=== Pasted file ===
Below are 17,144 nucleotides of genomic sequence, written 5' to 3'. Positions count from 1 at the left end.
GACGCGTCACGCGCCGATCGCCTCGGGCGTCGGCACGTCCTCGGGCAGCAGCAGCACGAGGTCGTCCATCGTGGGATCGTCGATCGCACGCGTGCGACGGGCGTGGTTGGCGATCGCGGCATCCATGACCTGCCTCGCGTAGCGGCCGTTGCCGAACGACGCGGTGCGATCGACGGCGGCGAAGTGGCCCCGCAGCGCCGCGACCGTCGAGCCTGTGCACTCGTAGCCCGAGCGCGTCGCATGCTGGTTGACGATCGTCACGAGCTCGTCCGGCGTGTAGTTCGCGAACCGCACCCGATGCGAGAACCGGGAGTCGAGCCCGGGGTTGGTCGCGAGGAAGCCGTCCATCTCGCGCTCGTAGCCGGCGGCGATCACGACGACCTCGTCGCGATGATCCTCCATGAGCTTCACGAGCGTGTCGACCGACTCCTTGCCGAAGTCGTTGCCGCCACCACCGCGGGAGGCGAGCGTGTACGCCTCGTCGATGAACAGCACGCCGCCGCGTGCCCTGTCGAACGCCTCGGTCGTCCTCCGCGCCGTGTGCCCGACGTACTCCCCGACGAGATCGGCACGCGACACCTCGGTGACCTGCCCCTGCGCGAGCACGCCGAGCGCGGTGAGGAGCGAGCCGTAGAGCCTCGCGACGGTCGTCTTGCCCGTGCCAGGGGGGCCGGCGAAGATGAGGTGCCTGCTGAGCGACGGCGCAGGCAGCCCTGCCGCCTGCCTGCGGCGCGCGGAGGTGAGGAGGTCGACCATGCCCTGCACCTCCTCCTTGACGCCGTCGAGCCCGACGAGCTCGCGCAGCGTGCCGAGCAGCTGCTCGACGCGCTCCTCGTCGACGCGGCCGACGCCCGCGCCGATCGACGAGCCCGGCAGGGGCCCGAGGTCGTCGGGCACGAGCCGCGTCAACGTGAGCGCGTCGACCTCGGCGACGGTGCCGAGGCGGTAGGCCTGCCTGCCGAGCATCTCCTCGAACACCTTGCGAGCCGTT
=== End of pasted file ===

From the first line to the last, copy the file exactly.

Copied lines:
Below are 17,144 nucleotides of genomic sequence, written 5' to 3'. Positions count from 1 at the left end.
GACGCGTCACGCGCCGATCGCCTCGGGCGTCGGCACGTCCTCGGGCAGCAGCAGCACGAGGTCGTCCATCGTGGGATCGTCGATCGCACGCGTGCGACGGGCGTGGTTGGCGATCGCGGCATCCATGACCTGCCTCGCGTAGCGGCCGTTGCCGAACGACGCGGTGCGATCGACGGCGGCGAAGTGGCCCCGCAGCGCCGCGACCGTCGAGCCTGTGCACTCGTAGCCCGAGCGCGTCGCATGCTGGTTGACGATCGTCACGAGCTCGTCCGGCGTGTAGTTCGCGAACCGCACCCGATGCGAGAACCGGGAGTCGAGCCCGGGGTTGGTCGCGAGGAAGCCGTCCATCTCGCGCTCGTAGCCGGCGGCGATCACGACGACCTCGTCGCGATGATCCTCCATGAGCTTCACGAGCGTGTCGACCGACTCCTTGCCGAAGTCGTTGCCGCCACCACCGCGGGAGGCGAGCGTGTACGCCTCGTCGATGAACAGCACGCCGCCGCGTGCCCTGTCGAACGCCTCGGTCGTCCTCCGCGCCGTGTGCCCGACGTACTCCCCGACGAGATCGGCACGCGACACCTCGGTGACCTGCCCCTGCGCGAGCACGCCGAGCGCGGTGAGGAGCGAGCCGTAGAGCCTCGCGACGGTCGTCTTGCCCGTGCCAGGGGGGCCGGCGAAGATGAGGTGCCTGCTGAGCGACGGCGCAGGCAGCCCTGCCGCCTGCCTGCGGCGCGCGGAGGTGAGGAGGTCGACCATGCCCTGCACCTCCTCCTTGACGCCGTCGAGCCCGACGAGCTCGCGCAGCGTGCCGAGCAGCTGCTCGACGCGCTCCTCGTCGACGCGGCCGACGCCCGCGCCGATCGACGAGCCCGGCAGGGGCCCGAGGTCGTCGGGCACGAGCCGCGTCAACGTGAGCGCGTCGACCTCGGCGACGGTGCCGAGGCGGTAGGCCTGCCTGCCGAGCATCTCCTCGAACACCTTGCGAGCCGTT